You can also just stop here for some photos, as you can walk right up to the edge of the lagoon.
Also, know that the amount of ice in the lagoon varies from season to season, and sometimes even from week to week or day to day.
Worth it? Definitely, whether you’re just stopping for photos or to take a boat tour on the lagoon. (But do book any boat tours in advance!)
Good to know: Boat and zodiac tours only run here May-October. (During the winter, though, the ice caves are accessible.) Parking is free, and there are restrooms and usually food trucks here. Just know that this is a very busy place, and the parking lot often fills up fast during the summer months.
Type of sight: Beach
Just across the Ring Road from Jokulsarlon is a spot known as Diamond Beach, where sea-polished chunks of glacier ice wash up on a black sand beach. It’s makes for a cool photo stop.
Worth it? Yes, it’s a beautiful spot where you can see black sand AND glacier ice together.
Good to know: There are two parking areas for Diamond Beach, one on each side of the bridge that spans the outlet of Jokulsarlon. Parking is free, and it’s a short walk from the parking area to the beach over rocky ground.
Type of sight: Glacier
You’ve been seeing arms and tongues of this great glacier all along the South Coast – but you can get up closer if you want!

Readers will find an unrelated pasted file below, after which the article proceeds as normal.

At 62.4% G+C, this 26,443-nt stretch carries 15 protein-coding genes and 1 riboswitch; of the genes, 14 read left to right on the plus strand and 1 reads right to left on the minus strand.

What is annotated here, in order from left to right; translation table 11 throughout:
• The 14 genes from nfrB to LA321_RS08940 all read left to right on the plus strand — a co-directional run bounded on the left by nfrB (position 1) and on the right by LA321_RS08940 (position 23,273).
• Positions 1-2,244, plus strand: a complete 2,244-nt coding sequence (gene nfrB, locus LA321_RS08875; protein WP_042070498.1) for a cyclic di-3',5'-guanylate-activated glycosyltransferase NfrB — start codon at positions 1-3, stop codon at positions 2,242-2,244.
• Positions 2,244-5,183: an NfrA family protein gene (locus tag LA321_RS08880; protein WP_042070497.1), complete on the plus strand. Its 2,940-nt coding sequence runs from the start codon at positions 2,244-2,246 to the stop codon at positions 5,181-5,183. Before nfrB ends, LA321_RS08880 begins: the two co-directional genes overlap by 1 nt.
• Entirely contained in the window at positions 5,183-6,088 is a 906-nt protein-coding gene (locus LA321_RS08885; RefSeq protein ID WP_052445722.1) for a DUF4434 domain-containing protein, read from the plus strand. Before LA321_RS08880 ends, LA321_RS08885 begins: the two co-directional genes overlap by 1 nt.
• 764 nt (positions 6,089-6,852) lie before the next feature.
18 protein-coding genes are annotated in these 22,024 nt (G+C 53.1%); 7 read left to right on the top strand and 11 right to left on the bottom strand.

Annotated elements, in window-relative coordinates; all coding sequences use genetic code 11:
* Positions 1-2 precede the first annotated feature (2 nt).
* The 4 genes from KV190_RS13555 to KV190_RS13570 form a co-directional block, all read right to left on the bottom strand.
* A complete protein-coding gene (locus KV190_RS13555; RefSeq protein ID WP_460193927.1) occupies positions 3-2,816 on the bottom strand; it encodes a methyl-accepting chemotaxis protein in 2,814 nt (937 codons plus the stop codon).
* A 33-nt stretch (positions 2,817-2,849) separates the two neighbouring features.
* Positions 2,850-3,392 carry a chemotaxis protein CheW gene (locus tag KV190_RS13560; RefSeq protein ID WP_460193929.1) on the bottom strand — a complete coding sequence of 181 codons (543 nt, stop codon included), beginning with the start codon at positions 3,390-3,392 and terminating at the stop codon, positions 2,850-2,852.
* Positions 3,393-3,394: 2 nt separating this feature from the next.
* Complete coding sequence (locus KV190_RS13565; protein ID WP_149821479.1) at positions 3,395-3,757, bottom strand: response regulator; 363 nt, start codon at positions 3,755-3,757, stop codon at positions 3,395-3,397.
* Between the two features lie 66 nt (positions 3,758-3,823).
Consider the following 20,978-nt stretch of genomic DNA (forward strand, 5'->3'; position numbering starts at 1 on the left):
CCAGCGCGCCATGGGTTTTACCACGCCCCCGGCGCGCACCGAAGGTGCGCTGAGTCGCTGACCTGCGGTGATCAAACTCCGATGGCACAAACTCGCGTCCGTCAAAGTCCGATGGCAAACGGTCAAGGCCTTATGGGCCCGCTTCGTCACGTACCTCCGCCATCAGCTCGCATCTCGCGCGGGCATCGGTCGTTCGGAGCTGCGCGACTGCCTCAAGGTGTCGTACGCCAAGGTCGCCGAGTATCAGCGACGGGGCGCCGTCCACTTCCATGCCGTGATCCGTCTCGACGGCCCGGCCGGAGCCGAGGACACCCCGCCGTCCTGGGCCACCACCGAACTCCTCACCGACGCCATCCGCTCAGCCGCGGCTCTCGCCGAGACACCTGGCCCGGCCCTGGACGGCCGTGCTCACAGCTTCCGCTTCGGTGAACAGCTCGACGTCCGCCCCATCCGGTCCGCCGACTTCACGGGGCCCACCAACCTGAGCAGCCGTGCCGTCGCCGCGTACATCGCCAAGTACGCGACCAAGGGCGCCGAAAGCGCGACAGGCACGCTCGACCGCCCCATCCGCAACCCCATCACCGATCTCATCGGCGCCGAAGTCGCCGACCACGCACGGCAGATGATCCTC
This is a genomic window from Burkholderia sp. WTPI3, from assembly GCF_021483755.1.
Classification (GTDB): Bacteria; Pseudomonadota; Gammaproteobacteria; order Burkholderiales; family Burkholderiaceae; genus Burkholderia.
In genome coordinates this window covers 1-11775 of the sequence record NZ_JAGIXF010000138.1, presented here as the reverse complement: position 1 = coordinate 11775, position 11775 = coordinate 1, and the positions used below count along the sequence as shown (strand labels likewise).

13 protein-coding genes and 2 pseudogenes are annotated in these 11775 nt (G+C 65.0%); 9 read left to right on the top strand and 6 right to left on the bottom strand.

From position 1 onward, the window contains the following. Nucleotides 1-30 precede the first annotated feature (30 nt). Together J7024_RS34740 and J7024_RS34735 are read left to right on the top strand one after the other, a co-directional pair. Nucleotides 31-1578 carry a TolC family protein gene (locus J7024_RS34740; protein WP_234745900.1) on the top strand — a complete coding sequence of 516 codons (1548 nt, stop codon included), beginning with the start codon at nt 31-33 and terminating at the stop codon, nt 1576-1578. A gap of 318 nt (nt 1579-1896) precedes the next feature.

As a reminder, Vatnajökull is the largest ice cap in Iceland, covering roughly 8% of the country. Beneath it sit several active volcanoes, as well as Hvannadalshnjukur, the tallest mountain in Iceland.
During the winter months (usually November-March), you can do glacier hikes on parts of the glacier to visit winter ice caves. In the summer, though, the most popular tour to take here is a snowmobiling tour on top of the glacier like this one.
Worth it? You’re going to see various bits and pieces of this glacier all along the South Coast. If you’re visiting in winter, doing an ice cave tour here is definitely worth it. In summer though? You probably don’t need to make an extra trip.
Good to know: Vatnajokull National Park encompasses the entire glacier and many areas around it (the park currently protects 5,460 square miles!).
Type of sight: Beach and scenic spot
Okay, so this one technically belongs in East Iceland since it’s slightly past Höfn. BUT, since it’s one of my favorite places in Iceland, I’m going to include it here anyway.